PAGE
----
Thursday, June 23, 2011

Ark-building floats man's boat

Note: Computers actin' funny. Can't upload pic. Imagine an ark!

It was the middle of the night and Val awoke with a shudder.
What was wrong?
“I just had a terrible nightmare. Really scary. I remember a man standing in the corner of the room.”
Who was the man?
“I don’t remember.”
Well, was it Drew Carey? Jeff Probst?
“I don’t know. I remember trying to scream and being unable to. I was terrified.”
That’s too bad, I said. But if you’re going to continue to disturb me, I’m going to have to ask you to grab your pillow and head out to the couch. I need my sleep.
She wakes up every morning and is smacked in the face with the cold reality that she’s still married to me. What nightmare could be worse than that?
Just one, I guess.
She could wake up and tell me God spoke to her. Of course, that’s not her nightmare.
It’s mine.
It’s happening right now to some beleaguered spouse over in Holland. Her husband, Johan Huibers, a wealthy Dutch shipbuilder, said God told him to build an ark.
Those of you who attended Sunday school will recall this is not without precedent.
It happened with Noah, an ancient Hebrew shipbuilder.
Although Noah must have endured an enormous amount of pre-rain ridicule from the equivalent of snarky bloggers of the day, it all worked out well -- at least for those on board the boat.

Dreaming God tells you to do something would have a way of swamping an otherwise tranquil life like, uh, like, hmmm . . .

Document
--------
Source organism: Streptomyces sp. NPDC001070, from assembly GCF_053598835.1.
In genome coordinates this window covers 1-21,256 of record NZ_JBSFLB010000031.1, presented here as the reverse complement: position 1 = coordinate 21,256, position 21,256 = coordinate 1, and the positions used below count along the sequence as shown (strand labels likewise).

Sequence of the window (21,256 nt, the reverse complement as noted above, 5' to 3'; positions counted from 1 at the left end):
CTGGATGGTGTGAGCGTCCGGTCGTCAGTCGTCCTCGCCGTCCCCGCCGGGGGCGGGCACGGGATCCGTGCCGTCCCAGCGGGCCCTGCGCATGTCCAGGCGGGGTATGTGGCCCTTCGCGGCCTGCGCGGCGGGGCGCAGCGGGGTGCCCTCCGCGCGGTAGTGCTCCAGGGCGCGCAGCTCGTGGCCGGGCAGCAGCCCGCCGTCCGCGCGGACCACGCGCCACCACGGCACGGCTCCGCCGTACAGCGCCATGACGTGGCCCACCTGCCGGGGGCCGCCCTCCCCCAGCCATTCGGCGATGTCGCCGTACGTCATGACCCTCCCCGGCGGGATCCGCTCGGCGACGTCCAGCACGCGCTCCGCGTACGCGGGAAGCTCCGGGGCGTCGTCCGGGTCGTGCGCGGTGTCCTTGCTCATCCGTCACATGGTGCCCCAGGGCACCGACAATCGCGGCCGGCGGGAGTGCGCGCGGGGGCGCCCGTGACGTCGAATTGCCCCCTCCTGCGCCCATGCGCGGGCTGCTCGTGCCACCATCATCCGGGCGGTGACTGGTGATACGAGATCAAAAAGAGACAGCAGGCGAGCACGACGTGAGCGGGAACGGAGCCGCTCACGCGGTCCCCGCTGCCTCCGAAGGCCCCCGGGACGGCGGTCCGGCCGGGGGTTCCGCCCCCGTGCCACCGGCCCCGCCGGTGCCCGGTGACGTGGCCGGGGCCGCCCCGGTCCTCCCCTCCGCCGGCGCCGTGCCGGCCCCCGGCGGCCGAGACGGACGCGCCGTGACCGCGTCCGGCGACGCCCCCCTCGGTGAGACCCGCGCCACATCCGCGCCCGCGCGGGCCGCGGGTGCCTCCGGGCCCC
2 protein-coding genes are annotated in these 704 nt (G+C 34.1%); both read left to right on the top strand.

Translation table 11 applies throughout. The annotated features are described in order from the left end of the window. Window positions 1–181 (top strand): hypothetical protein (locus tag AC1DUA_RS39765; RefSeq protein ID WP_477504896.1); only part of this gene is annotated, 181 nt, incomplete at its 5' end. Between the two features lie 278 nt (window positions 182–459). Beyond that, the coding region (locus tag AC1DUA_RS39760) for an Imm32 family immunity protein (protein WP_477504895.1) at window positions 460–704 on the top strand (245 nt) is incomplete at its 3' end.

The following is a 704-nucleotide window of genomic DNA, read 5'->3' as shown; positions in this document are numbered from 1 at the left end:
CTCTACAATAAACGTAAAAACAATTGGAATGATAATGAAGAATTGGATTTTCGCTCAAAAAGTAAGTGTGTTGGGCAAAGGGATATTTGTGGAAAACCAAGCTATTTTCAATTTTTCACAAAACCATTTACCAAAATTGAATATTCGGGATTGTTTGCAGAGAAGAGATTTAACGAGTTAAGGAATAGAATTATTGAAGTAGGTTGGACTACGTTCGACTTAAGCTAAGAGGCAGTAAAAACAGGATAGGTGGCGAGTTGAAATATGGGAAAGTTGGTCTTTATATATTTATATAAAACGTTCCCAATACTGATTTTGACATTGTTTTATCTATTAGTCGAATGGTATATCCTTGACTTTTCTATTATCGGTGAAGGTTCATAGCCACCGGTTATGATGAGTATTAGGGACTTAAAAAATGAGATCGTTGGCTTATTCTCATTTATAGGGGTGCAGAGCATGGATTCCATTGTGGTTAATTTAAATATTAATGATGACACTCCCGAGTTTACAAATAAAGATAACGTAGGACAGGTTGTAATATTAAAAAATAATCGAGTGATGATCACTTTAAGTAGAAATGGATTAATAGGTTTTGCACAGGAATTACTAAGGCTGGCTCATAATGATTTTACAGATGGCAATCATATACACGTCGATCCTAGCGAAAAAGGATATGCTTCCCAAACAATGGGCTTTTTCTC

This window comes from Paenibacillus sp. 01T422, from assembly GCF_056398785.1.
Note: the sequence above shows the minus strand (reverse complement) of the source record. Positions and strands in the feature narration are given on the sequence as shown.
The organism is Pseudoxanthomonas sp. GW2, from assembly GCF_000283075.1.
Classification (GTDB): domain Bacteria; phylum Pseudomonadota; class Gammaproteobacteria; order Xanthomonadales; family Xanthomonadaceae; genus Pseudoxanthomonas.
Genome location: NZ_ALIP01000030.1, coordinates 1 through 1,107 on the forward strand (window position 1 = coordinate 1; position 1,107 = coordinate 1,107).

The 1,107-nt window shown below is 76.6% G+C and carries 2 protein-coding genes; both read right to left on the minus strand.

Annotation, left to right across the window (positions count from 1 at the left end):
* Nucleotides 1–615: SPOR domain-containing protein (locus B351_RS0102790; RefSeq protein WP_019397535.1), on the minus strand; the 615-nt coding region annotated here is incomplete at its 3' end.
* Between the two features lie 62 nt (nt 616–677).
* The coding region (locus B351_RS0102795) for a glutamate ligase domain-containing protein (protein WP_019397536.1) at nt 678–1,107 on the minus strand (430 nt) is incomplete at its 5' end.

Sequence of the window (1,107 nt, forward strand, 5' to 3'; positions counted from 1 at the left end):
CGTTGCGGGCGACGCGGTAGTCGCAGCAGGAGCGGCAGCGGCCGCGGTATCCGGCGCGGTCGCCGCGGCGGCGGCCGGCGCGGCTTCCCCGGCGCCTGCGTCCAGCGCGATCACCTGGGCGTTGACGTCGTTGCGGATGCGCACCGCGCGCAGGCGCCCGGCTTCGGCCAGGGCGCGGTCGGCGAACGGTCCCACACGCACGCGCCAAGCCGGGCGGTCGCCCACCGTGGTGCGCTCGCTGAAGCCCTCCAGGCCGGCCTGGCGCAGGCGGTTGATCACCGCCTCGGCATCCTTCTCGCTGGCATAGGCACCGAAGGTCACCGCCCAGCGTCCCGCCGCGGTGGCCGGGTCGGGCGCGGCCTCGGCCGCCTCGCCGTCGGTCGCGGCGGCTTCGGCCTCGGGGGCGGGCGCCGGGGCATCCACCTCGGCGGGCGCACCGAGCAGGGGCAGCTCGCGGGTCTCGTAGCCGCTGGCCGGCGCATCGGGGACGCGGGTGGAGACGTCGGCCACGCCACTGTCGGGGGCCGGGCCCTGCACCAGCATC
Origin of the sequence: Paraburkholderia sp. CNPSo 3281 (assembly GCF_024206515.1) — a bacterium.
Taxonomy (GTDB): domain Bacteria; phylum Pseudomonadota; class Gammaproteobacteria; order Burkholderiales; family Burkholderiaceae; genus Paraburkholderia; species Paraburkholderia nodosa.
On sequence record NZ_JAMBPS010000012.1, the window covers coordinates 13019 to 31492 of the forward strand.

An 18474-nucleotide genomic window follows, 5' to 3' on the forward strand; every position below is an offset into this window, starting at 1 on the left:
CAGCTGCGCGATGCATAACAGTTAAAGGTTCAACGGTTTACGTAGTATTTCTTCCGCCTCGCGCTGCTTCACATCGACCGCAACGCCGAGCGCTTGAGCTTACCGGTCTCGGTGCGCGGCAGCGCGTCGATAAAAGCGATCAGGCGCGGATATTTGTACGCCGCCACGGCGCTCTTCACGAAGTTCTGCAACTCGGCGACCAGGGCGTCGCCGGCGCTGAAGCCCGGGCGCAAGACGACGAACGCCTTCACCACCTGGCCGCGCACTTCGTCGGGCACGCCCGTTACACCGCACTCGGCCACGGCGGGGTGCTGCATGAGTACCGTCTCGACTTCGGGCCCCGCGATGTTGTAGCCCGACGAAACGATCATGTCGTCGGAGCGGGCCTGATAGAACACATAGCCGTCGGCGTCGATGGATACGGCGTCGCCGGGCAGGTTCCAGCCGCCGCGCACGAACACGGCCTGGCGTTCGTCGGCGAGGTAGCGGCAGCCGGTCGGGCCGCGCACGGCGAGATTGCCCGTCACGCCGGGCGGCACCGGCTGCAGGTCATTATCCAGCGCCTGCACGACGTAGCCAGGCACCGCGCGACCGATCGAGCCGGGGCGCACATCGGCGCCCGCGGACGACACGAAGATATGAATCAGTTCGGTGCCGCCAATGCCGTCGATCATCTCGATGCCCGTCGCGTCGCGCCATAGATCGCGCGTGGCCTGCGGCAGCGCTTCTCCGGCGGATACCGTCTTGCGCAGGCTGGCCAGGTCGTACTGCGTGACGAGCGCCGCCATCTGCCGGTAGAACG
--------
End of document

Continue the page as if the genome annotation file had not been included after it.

Can anyone think of a really good flood analogy?
Because if you believe in God, you really ought to do what the divine dream says you should do because, well, He’s God.
Once that’s established, you can kiss bowling nights goodbye. You work full-time on fulfilling the dream.
Biblical experts have praised Huibers’s Ark -- and that’s going to take some getting used to -- for its accuracy.
He spent months poring over some of the most arcane parts of the often arcane King James Bible to divine the exact measurements of the one detailed in the Book of Genesis; 30 cubits wide, 50 cubits high and 300 cubits long.
I’m unfamiliar with cubits and in my mind confuse the obscure measurement with croutons so right there my construction would be in trouble.
He’s planning on taking the ark up the Thames River in time for the opening ceremonies of the 2012 Summer Olympics in London. He didn’t say whether that was part of the dream or not.
But it makes sense. If you were going to start the human race over, you’d naturally want to start with really fit people whose physical attributes have been boosted by difficult-to-detect performance enhancing drugs.
Me, I had a nightmare where I was banging on the doors of Huibers’s ark as the waters rose above my nose.
I consider it a warning.
So now I’m going to do all I can to ingratiate myself with Huibers and see if he’ll grant me a crack at veto power over who or what else is destined for salvation.
Noah letting strains of offensive and obnoxious creatures -- snakes, stink bugs, Cub fans -- seems, in hindsight, like a manifest mistake.
I’d be a bit more picky.
And next time Val has an unsettling nightmare, she’d better keep it to herself.
I need my sleep. I’m going to be busy making lists just in case I have a say with Huibers.
And, fear not, readers of this blog get first dibs on bunks!
At least those of you who do not snore.

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